did you think I would do? Robbed of my self,

robbed of immortality, I cried out

to my goddess, supplicating for life

and vengeance. She heard, oh yes, and cried loud

and long within me even as my own

tears stained the satin settee you thought might

please me. I was never pleased! Your wine-stench

and olive-slick skin repulsed me always!

I learned of your wife, mother of your child,

and listened at Symposium for fear

in your strange tales; naming myself Lamia,

I took the serpent’s way into your wife’s

rooms with poisons of my own. She suffered

little for your transgression—I took mercy

on other victims—but your infant son

shed his flesh for the dish I serve you this

night to celebrate your final birthday!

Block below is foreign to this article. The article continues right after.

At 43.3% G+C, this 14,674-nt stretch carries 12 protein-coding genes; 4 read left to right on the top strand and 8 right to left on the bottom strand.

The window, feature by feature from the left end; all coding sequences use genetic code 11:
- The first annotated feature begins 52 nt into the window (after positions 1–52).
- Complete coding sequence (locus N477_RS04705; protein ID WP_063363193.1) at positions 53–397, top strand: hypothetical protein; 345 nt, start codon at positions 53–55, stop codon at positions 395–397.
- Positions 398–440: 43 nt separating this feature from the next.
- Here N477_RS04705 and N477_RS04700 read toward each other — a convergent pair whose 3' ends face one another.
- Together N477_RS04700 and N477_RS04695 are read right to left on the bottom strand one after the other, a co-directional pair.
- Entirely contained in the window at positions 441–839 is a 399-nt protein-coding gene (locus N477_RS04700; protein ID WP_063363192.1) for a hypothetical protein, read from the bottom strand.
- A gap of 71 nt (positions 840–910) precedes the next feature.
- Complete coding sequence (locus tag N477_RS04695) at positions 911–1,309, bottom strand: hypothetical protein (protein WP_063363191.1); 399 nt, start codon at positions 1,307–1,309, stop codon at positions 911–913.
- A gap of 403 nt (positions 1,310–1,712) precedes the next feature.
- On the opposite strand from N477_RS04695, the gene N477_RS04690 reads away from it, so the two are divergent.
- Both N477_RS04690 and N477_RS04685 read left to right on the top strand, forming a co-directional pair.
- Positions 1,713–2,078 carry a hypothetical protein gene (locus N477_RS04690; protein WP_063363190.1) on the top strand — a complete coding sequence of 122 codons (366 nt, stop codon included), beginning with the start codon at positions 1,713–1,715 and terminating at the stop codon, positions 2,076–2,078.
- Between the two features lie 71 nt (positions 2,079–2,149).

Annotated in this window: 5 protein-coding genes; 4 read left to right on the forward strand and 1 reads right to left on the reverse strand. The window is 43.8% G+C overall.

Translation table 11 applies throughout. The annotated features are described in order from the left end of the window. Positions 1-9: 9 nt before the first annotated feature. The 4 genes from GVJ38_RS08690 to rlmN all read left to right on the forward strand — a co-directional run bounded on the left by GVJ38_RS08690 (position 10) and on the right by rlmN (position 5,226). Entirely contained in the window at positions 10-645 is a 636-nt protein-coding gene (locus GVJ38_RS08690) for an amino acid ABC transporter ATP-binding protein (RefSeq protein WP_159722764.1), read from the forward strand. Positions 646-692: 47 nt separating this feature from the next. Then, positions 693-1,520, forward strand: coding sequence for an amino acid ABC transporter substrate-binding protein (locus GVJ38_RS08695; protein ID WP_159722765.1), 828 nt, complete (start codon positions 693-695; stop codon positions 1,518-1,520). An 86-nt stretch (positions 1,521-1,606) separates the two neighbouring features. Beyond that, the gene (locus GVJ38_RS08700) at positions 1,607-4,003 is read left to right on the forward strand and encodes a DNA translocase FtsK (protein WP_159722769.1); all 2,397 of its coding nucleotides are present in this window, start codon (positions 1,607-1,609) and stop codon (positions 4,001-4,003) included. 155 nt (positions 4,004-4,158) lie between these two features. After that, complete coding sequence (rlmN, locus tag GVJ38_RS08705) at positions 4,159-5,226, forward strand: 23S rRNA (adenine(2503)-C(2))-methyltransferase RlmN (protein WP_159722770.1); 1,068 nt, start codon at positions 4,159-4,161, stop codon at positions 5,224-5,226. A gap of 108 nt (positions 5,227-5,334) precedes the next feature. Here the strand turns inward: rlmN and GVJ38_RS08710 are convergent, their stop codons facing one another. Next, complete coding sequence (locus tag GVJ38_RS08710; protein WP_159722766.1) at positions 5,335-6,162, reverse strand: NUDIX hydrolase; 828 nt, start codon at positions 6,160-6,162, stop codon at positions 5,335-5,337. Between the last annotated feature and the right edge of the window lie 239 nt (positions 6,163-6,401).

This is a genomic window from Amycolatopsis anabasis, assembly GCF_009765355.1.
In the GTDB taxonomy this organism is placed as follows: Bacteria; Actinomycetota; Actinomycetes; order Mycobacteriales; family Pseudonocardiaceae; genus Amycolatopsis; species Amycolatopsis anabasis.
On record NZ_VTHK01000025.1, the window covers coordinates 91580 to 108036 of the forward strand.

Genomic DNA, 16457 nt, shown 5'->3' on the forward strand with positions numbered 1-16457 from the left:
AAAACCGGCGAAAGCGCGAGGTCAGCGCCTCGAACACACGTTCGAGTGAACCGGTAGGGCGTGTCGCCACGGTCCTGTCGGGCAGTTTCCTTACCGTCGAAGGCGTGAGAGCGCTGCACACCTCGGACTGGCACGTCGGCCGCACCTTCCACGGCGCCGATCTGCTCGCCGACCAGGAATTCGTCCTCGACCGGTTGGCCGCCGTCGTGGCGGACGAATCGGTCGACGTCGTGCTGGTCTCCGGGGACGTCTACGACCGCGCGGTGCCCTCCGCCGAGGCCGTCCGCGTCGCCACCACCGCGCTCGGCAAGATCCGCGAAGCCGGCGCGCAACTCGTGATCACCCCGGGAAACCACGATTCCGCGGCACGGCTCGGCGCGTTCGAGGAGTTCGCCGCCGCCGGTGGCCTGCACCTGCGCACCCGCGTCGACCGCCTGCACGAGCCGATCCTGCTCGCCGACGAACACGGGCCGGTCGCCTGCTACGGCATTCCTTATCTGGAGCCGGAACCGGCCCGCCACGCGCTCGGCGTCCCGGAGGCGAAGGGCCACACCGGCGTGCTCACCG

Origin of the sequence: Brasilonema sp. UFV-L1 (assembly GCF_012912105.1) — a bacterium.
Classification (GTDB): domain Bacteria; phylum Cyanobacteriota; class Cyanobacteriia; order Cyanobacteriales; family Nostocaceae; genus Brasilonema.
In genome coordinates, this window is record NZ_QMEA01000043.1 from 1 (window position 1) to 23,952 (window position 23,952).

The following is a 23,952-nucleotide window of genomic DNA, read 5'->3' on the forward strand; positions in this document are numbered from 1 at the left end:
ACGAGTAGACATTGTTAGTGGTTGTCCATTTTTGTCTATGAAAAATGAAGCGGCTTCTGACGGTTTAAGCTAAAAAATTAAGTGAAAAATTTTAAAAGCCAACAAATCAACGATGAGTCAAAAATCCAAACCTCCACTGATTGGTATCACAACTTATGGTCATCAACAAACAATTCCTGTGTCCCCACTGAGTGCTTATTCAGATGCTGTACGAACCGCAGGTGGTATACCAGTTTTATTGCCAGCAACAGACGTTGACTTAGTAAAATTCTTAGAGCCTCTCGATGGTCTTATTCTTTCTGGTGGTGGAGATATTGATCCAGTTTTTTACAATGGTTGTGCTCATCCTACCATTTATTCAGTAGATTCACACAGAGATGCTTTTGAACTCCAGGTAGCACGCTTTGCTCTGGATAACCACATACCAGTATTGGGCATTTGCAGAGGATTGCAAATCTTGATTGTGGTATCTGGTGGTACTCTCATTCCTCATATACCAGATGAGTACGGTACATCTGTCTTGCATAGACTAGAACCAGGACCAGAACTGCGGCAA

David M Pitchford
9 June 2008

Picture: “The Lamia” by Herbert James Draper, 1909

This is sort of a mishmash of Greek mythology. It is based on the tales of Lamia, and mixed with similar tales of vengeance and such. Apparently, there were multiple archetypes of prostitutes in ancient Greece—one for pleasure only (pornae) both freelance and pimped, and one for pleasure and companionship (hetaera) more comparable to courtesans and often educated. Hope you enjoy the poem.

Red Love

Modigliani\'s \"Red Nude\"

Today I Love You Best in Red

Once lover to the moon alone, younger,

I wrote poems to golden shades and longed

to be Endymion. We danced in youth

and beauty as though life, time, and hunger

held no sway. We drank and sang, and we wronged

neither each other nor others, and Truth

was our gospel, covenant in verse—rhyme

ticked, clicked, licked our wounds over life and time.